Fedratinib Improves Overall and Landmark Survival Rates in Patients Diagnosed with Myelofibrosis and Prior Ruxolitinib Treatment

Myelofibrosis (MF) is a cancer of the bone marrow typically characterized by scarring, anemia, and enlargement of the spleen. Driven by dysregulation of Janus kinase, JAK inhibitors such as ruxolitinib (RUX) have proven useful in treating MF. RUX is a JAK1/2 inhibitor approved by the FDA for treatment of intermediate- or high-risk myelofibrosis. Despite its approval, RUX is not well-tolerated and many patients must discontinue its use due to lack or loss of response or development of cytopenia. Fedratinib (FEDR), a selective JAK2 inhibitor, was recently approved in the United States in 2019, but its effectiveness in a real-world setting in patients with MF previously treated with RUX has not been evaluated. Therefore, the present study evaluated 229 patients with MF who had been treated with RUX with and without FEDR treatment.

Enrolled participants (n = 229) were grouped by FEDR treatment (n = 70) or no FEDR (n = 159). The group that did not receive FEDR was further stratified by timing of RUX treatment (before 2019 approval [n = 50] vs after 2019 approval [n = 109]). Participants were on average aged 70 years, primarily female, and white. Median duration of FEDR therapy was 3.7 months (range, 0-12.2 months) at an initial dose of 400 mg/day (47%) or 200 mg/day (21%). In the FEDR treatment group, 90% of patients had Eastern Cooperative Oncology Group performance status 0 or 1, compared with 74% in the non-FEDR group. Median overall survival was not reached in the FEDR treatment group and was 17 months in the non-FEDR patients. Landmark survival at 3 months and 12 months for the FEDR treatment group was 91% and 72%, respectively, and in the non-FEDR group it was 72% and 54%, respectively. In the non-FEDR group that received RUX after 2019, landmark survival at 3 months was 75% and at 12 months was 48% of patients.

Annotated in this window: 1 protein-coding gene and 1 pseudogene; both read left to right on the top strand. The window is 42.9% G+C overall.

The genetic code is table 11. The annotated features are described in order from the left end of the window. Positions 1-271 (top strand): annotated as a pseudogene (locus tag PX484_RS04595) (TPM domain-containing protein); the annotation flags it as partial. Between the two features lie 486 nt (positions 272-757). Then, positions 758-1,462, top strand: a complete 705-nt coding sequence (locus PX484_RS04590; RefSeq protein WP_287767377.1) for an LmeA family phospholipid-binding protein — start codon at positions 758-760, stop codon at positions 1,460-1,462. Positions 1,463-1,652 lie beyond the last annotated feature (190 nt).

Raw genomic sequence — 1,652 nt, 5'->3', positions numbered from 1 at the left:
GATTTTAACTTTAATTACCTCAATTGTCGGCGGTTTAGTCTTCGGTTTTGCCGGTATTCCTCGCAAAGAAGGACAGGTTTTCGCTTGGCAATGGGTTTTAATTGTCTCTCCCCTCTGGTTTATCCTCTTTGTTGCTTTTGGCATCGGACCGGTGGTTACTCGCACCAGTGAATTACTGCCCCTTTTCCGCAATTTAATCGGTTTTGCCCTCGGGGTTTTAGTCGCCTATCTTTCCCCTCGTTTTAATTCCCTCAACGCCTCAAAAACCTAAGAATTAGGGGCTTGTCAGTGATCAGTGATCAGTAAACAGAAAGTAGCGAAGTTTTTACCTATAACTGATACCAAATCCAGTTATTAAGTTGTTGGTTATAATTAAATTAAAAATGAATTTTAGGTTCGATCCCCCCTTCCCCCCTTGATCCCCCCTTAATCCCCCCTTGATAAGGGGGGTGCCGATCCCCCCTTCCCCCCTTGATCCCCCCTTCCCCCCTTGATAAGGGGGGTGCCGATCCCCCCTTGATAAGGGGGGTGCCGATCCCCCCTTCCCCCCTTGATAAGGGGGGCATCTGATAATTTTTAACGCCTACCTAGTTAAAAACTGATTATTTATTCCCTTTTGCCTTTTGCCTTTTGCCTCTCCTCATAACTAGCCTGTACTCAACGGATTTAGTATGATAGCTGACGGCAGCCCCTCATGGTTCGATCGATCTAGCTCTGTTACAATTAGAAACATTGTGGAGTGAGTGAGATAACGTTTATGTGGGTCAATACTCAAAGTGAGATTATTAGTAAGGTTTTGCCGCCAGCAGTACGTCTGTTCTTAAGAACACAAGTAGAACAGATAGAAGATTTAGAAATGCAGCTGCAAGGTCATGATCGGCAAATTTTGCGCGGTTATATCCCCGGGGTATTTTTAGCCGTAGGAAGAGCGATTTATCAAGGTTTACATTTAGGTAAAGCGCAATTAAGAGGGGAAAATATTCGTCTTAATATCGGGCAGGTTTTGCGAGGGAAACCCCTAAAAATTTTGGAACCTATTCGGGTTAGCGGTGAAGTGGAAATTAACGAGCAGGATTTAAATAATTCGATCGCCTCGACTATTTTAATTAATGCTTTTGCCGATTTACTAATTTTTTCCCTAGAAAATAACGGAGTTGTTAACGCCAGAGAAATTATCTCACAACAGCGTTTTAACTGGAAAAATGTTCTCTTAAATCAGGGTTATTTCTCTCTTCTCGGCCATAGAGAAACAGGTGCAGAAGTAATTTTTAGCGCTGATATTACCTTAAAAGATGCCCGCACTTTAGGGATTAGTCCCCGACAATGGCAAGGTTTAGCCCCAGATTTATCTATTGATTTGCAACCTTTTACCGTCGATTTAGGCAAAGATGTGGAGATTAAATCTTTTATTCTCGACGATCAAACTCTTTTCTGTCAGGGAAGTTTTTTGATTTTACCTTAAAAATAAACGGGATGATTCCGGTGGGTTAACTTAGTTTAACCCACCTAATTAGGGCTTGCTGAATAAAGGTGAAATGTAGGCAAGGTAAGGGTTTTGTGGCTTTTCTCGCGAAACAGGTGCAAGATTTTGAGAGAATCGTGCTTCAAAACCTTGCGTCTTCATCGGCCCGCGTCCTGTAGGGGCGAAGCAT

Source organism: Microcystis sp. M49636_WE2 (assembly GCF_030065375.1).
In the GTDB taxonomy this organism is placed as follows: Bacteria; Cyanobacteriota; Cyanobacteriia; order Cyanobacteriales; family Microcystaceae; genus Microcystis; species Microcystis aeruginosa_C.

These data indicate that for up to 1 year after baseline, treatment with FEDR demonstrated improved survival rates in patients previously treated with RUX compared with similar patient demographics who did not receive FEDR. In summary, the evidence suggests that FEDR may offer substantially improved survival probability in patients receiving post-RUX therapy for primary MF.

Source

  • Passamonti F, Do Q, Lou Y, et al. Real-world outcomes with fedratinib therapy in patients who discontinued ruxolitinib for primary myelofibrosis. American Society of Hematology Annual Meeting and Exposition; December 11-14, 2021. Abstract 3645.

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